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The Complete Guide To FID’s

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Venezuela Reels As Chinese Oil Giant Bends To U.S. Sanctions

Venezuela

China National Petroleum Corporation (CNPC), which was a key buyer of Venezuelan oil until recently, will not be purchasing oil from the South American country for a second month in a row in September as it is careful not to violate stricter U.S. sanctions on Venezuela, Reuters reported on Tuesday, quoting two sources familiar with the plans.

This is the second month in which the Chinese state-held giant refused to buy oil from Venezuela, which has been delivering crude and refined products to CNPC to repay the billions of dollars that China has lent to Venezuela.

Last month, CNPC canceled loading plans for 5 million barrels of Venezuelan oil, after U.S. President Donald Trump signed earlier in August an executive order freezing all assets of the Venezuelan government in the United States, and noting the move may open space for sanctions against companies doing business with the Maduro government.

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China was one of PDVSA’s top buyers of crude oil, even after the initial rounds of sanctions on Venezuela took hold. But now things are changing, and the most recent screw-turning by the Trump administration has foreign oil companies who do business with PDVSA on edge. The new sanctions target companies - even foreign ones - doing business with PDVSA, threatening to seize their assets in the United States if they have any.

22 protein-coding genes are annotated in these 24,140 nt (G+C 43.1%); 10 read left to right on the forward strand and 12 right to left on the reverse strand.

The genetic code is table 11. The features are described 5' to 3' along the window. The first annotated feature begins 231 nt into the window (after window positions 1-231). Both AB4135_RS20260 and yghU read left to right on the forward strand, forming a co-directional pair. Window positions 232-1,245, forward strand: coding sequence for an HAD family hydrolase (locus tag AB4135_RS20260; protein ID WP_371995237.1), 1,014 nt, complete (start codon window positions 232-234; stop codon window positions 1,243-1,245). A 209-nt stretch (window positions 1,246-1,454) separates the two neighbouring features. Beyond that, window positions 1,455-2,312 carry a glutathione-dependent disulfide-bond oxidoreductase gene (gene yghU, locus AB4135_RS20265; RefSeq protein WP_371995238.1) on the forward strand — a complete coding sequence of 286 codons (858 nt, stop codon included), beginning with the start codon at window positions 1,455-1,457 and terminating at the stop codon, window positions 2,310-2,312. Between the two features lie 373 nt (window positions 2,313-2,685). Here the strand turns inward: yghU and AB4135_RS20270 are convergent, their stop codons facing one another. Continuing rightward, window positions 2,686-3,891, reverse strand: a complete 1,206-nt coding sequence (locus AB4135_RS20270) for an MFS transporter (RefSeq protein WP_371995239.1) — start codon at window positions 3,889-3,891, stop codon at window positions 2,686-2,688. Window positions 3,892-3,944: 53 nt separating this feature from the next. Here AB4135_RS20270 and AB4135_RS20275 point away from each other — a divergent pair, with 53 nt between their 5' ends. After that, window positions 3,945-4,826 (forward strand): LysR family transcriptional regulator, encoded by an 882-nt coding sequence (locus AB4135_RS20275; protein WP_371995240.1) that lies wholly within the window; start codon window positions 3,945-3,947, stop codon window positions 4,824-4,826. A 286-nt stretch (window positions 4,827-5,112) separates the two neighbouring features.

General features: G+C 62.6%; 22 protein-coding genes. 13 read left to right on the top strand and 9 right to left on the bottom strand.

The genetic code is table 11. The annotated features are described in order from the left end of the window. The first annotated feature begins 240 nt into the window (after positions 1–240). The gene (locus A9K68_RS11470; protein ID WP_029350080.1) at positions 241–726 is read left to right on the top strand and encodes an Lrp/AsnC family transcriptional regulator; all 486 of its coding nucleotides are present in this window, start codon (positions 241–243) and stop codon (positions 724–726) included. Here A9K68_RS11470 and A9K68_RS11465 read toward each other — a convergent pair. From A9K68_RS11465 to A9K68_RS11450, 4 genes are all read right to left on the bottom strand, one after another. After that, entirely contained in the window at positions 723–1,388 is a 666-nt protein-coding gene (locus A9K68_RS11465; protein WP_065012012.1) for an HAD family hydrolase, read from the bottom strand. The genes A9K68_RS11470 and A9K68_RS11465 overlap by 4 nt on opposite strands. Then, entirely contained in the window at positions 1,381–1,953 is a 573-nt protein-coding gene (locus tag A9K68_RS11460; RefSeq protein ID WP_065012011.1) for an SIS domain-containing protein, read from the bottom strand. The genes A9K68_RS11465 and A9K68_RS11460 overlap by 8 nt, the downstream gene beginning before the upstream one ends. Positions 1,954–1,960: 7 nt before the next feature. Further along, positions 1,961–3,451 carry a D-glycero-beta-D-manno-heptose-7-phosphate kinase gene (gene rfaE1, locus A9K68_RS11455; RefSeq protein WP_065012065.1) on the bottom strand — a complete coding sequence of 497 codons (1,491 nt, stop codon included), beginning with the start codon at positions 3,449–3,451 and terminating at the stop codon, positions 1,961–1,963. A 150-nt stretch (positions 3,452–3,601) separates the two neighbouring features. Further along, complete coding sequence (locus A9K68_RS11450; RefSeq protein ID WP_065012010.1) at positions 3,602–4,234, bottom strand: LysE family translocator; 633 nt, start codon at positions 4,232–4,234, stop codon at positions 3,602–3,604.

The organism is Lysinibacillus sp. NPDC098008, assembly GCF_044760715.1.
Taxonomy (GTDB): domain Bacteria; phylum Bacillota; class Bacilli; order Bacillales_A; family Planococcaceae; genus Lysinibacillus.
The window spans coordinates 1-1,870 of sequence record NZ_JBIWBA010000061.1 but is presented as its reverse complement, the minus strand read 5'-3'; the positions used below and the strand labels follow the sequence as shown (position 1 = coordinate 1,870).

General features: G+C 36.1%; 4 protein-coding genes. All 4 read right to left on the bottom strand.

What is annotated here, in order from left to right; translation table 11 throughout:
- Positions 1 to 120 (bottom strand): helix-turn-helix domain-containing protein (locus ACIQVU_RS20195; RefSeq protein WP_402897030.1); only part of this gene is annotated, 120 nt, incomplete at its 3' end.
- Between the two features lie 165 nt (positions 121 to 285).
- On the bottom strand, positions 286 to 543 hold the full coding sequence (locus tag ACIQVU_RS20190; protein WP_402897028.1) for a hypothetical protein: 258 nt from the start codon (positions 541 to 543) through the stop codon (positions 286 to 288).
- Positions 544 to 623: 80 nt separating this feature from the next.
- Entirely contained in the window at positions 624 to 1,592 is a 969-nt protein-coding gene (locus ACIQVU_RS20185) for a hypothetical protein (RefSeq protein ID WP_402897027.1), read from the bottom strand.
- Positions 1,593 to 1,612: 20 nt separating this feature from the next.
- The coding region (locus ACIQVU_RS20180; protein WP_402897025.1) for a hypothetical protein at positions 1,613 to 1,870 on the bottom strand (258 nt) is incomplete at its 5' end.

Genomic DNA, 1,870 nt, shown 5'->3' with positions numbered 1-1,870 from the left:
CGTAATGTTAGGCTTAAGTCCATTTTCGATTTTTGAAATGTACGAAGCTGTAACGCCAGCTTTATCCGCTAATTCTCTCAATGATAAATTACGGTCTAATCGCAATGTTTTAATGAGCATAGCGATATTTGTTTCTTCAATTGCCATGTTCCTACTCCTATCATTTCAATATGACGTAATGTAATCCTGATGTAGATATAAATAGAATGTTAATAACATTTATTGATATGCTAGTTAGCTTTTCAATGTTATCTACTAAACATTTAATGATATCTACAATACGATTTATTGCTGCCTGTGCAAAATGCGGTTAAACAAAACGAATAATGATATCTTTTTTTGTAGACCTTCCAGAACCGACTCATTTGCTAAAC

Now it looks like CNPC is not taking chances with potentially running afoul of the U.S. administration.

“CNPC at the group level has made it clear not to load Venezuelan oil,” a source with direct knowledge of the corporation’s thinking told Reuters.

As the United States is tightening the sanctions on Venezuela and its state-held oil firm PDVSA, China’s imports of Venezuelan oil plunged by 62 percent in July compared to June amid buyers’ concerns that they could risk secondary U.S. sanctions if they do business with Venezuela’s oil. China imported 165,720 bpd of oil from Venezuela in July, down from 275,646 bpd in June, according to data from China’s General Administration of Customs carried by Reuters.

By Tsvetana Paraskova for Oilprice.com

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